“We manage,” Chelsea says after her mom explains that her job is to take care of Chelsea and dad’s job is to try to keep life normal for Chelsea’s siblings, Haley, 16, Casey, 14, Nicholas, 12, and Julia, 7.

“She doesn’t even complain,” Linda Wheeler says, not even when she spends almost every holiday in the hospital over the course of a year. “She always finds the bright side. If she can find the bright side, so can I.”

Later in the conversation, Linda reflects that “people forget about what’s really important in life and take health for granted,” and Chelsea chimes in, “I showed them what’s important.”

“Chelsea always stays positive. She’s such an inspiration—she can’t even eat,” says Fernandes, calling Chelsea caring and compassionate toward others despite, or perhaps because of, the challenges she faces.

And the challenges are not insubstantial.


Chelsea, who is hooked up to a backpack 16 hours a day that delivers the IV feedings, doesn’t like to go out in public with it (she gets to ditch the backpack for the school day at Oxford Center School and loves being back at school full-time after interruptions caused by her illness.)

“We’re fortunate right now. She’s doing really well,” Linda Wheeler says. Chelsea helped cook for Thanksgiving this year (it would be easier if she could taste the dishes, she says), she sits with the family during dinners, and she’s able to have some ice pops and some hard candy like lollipops, which she loves—along with loving candy canes, unicorns and reading.

But that “doing really well” status can easily change.

Even after the transplant, there’s a lot for Chelsea, and the family, to endure. On the bright side, she may be able to have her dream of eating come true in as little as a few days to two weeks after the procedure, but there’s organ rejection to worry about, which is most common in the first three to six months.

After the surgery, Chelsea will have to remain in the hospital for a month or two, and then she will need to stay in the Pittsburgh area for another six to eight months for post-transplant care. Then there’s lifelong care, and anti-rejection medications, whose cost can exceed $2,500 a month.

“We’re going to have to fund-raise for the next year,” Fernandes says of the Oxford drive.

The giving tree was unveiled Dec. 6 during the town hall tree lighting ceremony and will remain up until Jan. 1, with $5 donations for (handmade) paper doves to be placed on the tree. Any other donations will be acknowledged with circle paper icons displayed in the windows of town hall.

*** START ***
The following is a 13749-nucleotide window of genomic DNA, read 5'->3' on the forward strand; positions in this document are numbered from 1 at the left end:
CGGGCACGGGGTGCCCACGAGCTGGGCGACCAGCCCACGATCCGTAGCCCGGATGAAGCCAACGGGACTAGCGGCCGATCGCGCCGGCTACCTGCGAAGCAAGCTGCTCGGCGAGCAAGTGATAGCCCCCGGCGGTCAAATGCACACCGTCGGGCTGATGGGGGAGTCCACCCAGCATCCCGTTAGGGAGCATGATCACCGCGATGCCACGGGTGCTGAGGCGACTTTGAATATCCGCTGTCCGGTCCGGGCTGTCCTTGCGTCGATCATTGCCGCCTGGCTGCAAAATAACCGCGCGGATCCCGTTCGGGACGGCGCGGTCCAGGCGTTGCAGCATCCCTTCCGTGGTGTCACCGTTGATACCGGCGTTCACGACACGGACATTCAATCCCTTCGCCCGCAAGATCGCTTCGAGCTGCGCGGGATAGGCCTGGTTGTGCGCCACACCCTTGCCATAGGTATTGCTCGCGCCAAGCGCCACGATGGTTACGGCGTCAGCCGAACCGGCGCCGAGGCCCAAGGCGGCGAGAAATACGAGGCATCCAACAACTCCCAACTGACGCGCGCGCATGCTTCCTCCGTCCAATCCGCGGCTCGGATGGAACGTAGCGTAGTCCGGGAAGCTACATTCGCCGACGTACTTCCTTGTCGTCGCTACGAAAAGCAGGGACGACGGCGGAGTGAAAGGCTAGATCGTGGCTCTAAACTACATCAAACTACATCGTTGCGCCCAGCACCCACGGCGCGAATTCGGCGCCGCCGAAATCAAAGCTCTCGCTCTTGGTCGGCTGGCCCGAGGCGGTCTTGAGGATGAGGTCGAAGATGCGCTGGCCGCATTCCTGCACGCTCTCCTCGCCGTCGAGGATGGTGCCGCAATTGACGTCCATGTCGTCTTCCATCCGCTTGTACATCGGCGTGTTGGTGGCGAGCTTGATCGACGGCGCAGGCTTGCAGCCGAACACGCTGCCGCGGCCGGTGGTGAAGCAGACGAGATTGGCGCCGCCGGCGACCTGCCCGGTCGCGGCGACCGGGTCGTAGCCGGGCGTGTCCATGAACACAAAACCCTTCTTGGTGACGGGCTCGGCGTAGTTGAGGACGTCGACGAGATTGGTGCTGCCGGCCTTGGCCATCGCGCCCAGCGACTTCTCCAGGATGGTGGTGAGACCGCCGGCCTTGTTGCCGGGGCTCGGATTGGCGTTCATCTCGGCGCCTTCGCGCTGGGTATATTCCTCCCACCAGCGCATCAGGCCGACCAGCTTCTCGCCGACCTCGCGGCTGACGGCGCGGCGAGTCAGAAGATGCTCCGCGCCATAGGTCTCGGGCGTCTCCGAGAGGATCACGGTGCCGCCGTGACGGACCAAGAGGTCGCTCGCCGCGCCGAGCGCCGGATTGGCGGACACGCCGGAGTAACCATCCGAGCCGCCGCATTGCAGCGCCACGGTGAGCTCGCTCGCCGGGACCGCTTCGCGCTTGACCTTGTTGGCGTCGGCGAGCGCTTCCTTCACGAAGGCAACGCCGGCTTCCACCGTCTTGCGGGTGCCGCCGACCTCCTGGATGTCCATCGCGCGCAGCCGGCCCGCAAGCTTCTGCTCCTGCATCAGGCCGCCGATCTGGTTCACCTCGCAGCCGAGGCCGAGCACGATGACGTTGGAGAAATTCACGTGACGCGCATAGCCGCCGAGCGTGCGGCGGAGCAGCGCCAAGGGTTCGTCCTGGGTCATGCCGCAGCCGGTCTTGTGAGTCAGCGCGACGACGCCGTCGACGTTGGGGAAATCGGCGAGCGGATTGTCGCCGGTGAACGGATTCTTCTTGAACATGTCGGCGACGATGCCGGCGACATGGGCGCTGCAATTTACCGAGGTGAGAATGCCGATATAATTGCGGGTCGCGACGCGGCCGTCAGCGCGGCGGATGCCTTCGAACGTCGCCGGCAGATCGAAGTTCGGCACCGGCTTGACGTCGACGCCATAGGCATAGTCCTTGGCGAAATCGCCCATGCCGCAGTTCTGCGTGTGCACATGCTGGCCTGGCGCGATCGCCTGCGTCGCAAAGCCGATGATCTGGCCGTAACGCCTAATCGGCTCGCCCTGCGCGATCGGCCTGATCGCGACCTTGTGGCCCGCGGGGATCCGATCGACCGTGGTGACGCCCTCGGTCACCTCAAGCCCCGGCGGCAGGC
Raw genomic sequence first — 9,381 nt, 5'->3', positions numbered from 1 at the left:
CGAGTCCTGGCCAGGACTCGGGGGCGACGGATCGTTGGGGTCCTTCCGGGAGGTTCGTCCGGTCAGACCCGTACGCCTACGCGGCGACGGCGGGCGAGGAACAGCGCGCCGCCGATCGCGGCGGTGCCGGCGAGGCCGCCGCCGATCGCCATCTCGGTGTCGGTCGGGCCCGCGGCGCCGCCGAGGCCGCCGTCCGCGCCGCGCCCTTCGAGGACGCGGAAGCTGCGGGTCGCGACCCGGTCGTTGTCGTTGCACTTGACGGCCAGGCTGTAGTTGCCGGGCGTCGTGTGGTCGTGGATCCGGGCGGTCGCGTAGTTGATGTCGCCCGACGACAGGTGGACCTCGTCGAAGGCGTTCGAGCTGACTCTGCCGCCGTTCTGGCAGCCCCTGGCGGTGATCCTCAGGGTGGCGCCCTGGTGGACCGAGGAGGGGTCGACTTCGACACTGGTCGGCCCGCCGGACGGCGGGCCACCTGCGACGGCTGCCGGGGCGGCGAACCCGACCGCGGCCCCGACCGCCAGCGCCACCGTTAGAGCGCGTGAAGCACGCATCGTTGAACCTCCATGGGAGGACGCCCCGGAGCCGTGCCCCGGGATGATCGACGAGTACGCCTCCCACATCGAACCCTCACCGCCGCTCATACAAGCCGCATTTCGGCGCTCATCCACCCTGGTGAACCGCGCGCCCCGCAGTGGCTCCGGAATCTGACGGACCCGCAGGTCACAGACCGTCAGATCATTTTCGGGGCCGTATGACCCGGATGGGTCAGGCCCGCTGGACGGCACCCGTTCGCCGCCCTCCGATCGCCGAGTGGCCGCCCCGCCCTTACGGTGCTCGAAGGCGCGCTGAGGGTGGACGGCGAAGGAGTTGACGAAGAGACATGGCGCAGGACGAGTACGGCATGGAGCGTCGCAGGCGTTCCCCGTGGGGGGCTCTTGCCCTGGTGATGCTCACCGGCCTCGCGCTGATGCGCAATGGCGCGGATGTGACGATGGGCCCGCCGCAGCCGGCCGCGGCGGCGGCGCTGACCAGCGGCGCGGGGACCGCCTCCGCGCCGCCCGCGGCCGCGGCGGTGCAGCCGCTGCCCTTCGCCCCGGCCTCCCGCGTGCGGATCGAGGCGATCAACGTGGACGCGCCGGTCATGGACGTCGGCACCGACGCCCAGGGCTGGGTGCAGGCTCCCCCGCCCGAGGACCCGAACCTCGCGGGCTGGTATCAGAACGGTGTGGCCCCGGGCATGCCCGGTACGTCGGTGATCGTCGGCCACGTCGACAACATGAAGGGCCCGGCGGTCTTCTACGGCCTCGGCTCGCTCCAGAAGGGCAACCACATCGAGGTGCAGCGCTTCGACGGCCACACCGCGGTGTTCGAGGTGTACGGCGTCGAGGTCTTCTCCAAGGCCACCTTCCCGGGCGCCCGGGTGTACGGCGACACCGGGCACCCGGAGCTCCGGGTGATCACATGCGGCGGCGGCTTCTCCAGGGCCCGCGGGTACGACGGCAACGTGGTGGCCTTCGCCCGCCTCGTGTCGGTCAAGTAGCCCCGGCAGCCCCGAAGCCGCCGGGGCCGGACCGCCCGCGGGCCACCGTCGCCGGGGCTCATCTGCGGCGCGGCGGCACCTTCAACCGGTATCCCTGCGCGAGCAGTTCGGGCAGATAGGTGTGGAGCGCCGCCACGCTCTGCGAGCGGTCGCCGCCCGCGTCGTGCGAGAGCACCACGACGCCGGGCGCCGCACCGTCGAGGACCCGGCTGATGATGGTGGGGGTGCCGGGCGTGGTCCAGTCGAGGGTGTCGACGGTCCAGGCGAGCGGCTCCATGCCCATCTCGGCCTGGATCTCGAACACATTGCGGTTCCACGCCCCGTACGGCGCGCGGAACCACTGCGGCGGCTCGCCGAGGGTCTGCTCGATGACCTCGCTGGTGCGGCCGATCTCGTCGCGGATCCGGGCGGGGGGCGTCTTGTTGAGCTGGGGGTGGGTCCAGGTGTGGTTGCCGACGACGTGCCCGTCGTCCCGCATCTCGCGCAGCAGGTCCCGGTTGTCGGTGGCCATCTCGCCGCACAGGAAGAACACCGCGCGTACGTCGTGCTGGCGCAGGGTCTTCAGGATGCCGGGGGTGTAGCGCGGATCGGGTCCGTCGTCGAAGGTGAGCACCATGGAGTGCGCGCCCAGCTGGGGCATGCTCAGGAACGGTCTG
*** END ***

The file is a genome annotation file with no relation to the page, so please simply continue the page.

Upcoming fundraising events include a holiday bazaar Dec. 14, from 10 a.m. to 1 p.m., at Oxford High School, a dinner and silent auction Feb. 22 at Villa Bianca in Seymour,  Chelsea W. Night at the Bridgeport Sound Tigers next March 1 and a golf tournament next May.

In the meantime, the “waiting game” will go on—with COTA in the Wheelers’ corner, along with Chelsea’s physician in Connecticut, Dr. Donna Zeiter at the Connecticut Children’s Medical Center, The Hole in the Wall Gang Camp and others.

COTA has helped more than 2,000 children and adults needing life-saving organ transplants, bone marrow, cord blood or stem cell transplant, raising more than $70 million. It was founded in 1986 after volunteers in Bloomington, Ind., raised funds to place a child on the liver transplant waiting list.

“Each day, about 77 people receive an organ transplant. Each day, 19 people die waiting for an organ transplant,” COTA says.

Asked about a bigger picture that she would like people to take away from Chelsea’s story, Linda Wheeler cites a greater awareness of the importance of transplants, and for more potential donors to understand “how you can save so many lives.”

In addition to that, she would encourage a broader awareness of the range of very serious conditions and illnesses children face, pointing out gently that cancer seems to all the attention. “There are other sick children in the hospital,” she says.

Chelsea isn’t one of them at the moment, but she faces a long, difficult process filled with time spent in the hospital before she can get back to obsessively watching cooking shows on TV as one part of the foundation for her future—Chelly’s restaurant. And she and her family need the help of caring residents of Connecticut and beyond to get to that new, savory status.

Volunteers are needed to assist with fundraising activities that will help with transplant-related expenses.  Individuals and groups interested in more information can contact Community Coordinator Ray Nappi at 203.305.8719 or

Donations may be mailed to the Children’s Organ Transplant Association, 2501 West COTA Drive, Bloomington, Indiana, 47403.  Checks or money orders should be made payable to COTA, with “In Honor of Chelsea W” written on the memo line of the check.  Secure credit card donations are also accepted online at

Oxford Girl Who Aspires to Be a Chef Can't Eat; Awaits Transplant as Family Needs Aid